The Exodus' human face

In "Live and Become," the director dramatizes the fate of the Israeli Ethiopians by focusing on one boy who has a secret.

By
October 25, 2005 21:48
The Exodus' human face

ethiopian child298 88 aj. (photo credit: Ariel Jerozolimski [file])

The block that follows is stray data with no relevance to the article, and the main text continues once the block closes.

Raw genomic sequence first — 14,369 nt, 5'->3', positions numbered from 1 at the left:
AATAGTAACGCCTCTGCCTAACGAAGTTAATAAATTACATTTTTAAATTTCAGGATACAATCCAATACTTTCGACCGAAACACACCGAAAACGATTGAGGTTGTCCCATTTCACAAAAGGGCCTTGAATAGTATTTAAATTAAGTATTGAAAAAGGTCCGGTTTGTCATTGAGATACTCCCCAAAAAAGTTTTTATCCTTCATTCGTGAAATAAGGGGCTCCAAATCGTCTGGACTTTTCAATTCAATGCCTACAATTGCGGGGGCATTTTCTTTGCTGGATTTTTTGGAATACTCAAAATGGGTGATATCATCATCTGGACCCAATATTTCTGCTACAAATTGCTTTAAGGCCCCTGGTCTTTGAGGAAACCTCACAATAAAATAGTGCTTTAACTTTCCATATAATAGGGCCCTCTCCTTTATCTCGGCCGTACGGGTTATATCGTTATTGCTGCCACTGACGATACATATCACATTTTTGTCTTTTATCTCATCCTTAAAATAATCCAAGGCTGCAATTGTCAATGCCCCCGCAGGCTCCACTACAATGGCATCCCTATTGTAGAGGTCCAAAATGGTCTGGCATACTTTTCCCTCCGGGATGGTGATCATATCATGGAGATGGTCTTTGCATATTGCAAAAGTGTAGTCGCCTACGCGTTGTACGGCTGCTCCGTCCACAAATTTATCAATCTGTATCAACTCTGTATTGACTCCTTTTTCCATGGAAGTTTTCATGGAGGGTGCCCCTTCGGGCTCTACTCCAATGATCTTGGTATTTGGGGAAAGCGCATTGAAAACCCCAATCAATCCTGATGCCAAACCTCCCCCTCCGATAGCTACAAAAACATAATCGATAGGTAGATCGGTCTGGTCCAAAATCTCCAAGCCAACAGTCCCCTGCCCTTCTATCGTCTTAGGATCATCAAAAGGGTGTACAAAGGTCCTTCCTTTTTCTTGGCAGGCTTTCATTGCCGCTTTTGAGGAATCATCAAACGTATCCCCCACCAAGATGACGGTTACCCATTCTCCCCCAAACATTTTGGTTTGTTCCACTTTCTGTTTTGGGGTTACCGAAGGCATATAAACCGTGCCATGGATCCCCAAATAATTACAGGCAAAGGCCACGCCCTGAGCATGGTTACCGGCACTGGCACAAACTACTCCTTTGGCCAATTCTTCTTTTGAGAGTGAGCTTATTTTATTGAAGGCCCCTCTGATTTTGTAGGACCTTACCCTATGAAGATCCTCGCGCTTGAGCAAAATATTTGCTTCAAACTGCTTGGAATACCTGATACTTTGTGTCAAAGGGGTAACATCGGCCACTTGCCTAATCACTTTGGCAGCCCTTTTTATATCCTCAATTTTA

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Live and Become Starring: Moshe Agazai, Mosche Abede, Sirak M. Sabahat, Yael Abecassis, Roni Hadar, Itzhak Adgar, Rami Danon Directed by Radu Mihaileanu. Written by Mihaileanu and Alain-Michel Blanc. 140 minutes. Hebrew title: Tichyeh Ve'tihiyeh. In Amharic, French, and Hebrew, with Hebrew titles. It's been 20 years since Operation Moses, during which Israel helped bring thousands of Ethiopian Jews out of the Sudanese refugee camps to which they fled to escape famine in Ethiopia. Although everyone now knows that this once top secret operation took place, the vast majority of Israelis not of Ethiopian descent know very little about the experience of the Ethiopian refugees after they arrived in Israel. In Live and Become, director Radu Mihaileanu dramatizes the fate of the Israeli Ethiopians by focusing on one boy who has a secret - he is not really Jewish but, following his mother's advice, posed as a Jew so he could join the exodus to safety in Israel. Mihaileanu has set himself a complex, ambitious task, since this story is not of simple rescue but of a child who constantly feels like an outsider, not only because he is Ethiopian but also because he is Christian and because he only pretends to be an orphan. This well-intentioned film occasionally feels clumsy, as the director manipulates events to make points. But its inherent drama and truth, plus the enormous goodwill the director feels toward his characters, carry the film through some of its less convincing stretches. Everything rises and falls on the shoulders of the three actors chosen to play the main character, Shlomo, at different ages. Shlomo starts off at age nine and the film follows him into his early twenties. He speaks three languages - Amharic, Hebrew, and French - with French being the first language of his Israeli foster family. The three gifted young actors who play Shlomo manage very naturally the nearly impossible feat of bringing him to life and making him a real character and more than just an unfortunate victim. The two older Shlomos, Mosche Abede and Sirak M. Sabahat, don't get as much time to make an impression, though, and it is the young Moshe Agazai as the heartbroken nine-year-old who will stay with you. Separated from his mother and burdened by the knowledge that most of his family is dead, Shlomo meets an ailing young Ethiopian woman who poses as his mother and teaches him to say that his father and grandparents had Jewish names. There's a slight queasiness as the refugees are debriefed in Israel (the chairman of the Israel Film Fund, Marek Rozenbaum, has a cameo as an investigator from the Jewish Agency) and asked to offer proof of their Jewish background. You root for Shlomo's fraud to pass undetected, and it does. Shortly after their arrival in Israel, the woman pretending to be Shlomo's mother dies. Isolated by both the sudden transition to the modernity of Israel and by the secrets he carries, Shlomo acts out in the boarding school to which he is sent, attacking other children, refusing to eat and trying to run away. Sympathetic but weary officials place him in Tel Aviv with a foster family, an upper-class, left-wing family of Egyptian and Tunisian descent that speaks French at home. Even though this angelic family wants nothing more than to help him, it takes him years to warm up to them, although he eventually bonds with his foster mother. She's played with a maternal glow by the beautiful Yael Abecassis, the star of many movies including Life Is Life and Tel Aviv Stories and a frequent performer on children's television. In one of the film's most moving scenes, she kisses scars on his face in front of a group of his schoolmates and their parents to dispel rumors that he has AIDS. The film struggles to maintain intensity and drama after Shlomo is placed with this family, since its members are a little bit too good to be true. Shlomo's foster siblings are never jealous of the attention he receives. His foster grandfather (Rami Danon), a kibbutz pioneer, has endless time and patience for him, as do his parents, although Shlomo is withdrawn and rarely responds to their kindness. Making contact with a kes (Itzhak Adgar), an Ethiopian rabbi, he confesses his secret and enlists the man's help to write to his mother. In spite of the affection of his family, he still faces discrimination. A scene in which Jerusalem rabbis want to re-circumcise him (a fate his foster father saves him from) dramatizes the cold arrogance of some sectors of Israel toward these newcomers. When the religious father of a girl in his class refuses to allow him to attend her birthday, Shlomo proves his worthiness by winning a Bible competition. He tries desperately to fit in, but remains confused and alienated. At one point, he goes to a police station to confess his fraud, only to be frustrated when the cop on duty thinks he has self-esteem issues and gives him a pep talk. It's one of the film's lighter moments, but also underscores how incredibly alone he is. Shlomo's story is based on the recollections of many Ethiopians, and the movie meanders toward the end, as if the director was afraid to leave anything out. Eventually, Shlomo navigates the obstacles and becomes a success on every level, although his reserve and sense of being an outsider never diminish. When the film finally ends on an improbably happy note, it has lost much of the focus and intensity of its early scenes. The film is worth seeing, though, for the human face it brings to the great drama of the Ethiopian Jewish migration, as well as for the touching performances by the trio of talented actors who share the lead role. Mihaileanu has succeeded in his main task, to help us understand the complex journey of the Ethiopians in our midst.